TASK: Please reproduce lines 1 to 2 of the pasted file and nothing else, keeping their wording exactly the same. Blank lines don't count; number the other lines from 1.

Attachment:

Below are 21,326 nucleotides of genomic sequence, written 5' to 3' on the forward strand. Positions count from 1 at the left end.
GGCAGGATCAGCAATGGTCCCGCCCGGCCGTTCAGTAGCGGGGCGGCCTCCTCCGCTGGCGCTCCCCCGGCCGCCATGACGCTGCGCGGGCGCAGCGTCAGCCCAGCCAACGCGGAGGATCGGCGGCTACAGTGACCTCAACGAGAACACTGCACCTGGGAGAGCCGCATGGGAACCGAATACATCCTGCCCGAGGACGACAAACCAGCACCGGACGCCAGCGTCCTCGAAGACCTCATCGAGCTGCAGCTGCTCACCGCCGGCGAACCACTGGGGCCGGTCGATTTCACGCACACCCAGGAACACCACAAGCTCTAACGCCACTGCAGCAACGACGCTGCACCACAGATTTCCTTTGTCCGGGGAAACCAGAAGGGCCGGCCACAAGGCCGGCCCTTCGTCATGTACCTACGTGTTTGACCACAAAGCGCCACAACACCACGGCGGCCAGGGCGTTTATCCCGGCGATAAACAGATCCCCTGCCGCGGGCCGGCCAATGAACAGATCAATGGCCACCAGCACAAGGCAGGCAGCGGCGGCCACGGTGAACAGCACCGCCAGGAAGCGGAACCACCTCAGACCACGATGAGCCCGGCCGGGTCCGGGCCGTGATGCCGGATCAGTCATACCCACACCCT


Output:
Below are 21,326 nucleotides of genomic sequence, written 5' to 3' on the forward strand. Positions count from 1 at the left end.
GGCAGGATCAGCAATGGTCCCGCCCGGCCGTTCAGTAGCGGGGCGGCCTCCTCCGCTGGCGCTCCCCCGGCCGCCATGACGCTGCGCGGGCGCAGCGTCAGCCCAGCCAACGCGGAGGATCGGCGGCTACAGTGACCTCAACGAGAACACTGCACCTGGGAGAGCCGCATGGGAACCGAATACATCCTGCCCGAGGACGACAAACCAGCACCGGACGCCAGCGTCCTCGAAGACCTCATCGAGCTGCAGCTGCTCACCGCCGGCGAACCACTGGGGCCGGTCGATTTCACGCACACCCAGGAACACCACAAGCTCTAACGCCACTGCAGCAACGACGCTGCACCACAGATTTCCTTTGTCCGGGGAAACCAGAAGGGCCGGCCACAAGGCCGGCCCTTCGTCATGTACCTACGTGTTTGACCACAAAGCGCCACAACACCACGGCGGCCAGGGCGTTTATCCCGGCGATAAACAGATCCCCTGCCGCGGGCCGGCCAATGAACAGATCAATGGCCACCAGCACAAGGCAGGCAGCGGCGGCCACGGTGAACAGCACCGCCAGGAAGCGGAACCACCTCAGACCACGATGAGCCCGGCCGGGTCCGGGCCGTGATGCCGGATCAGTCATACCCACACCCT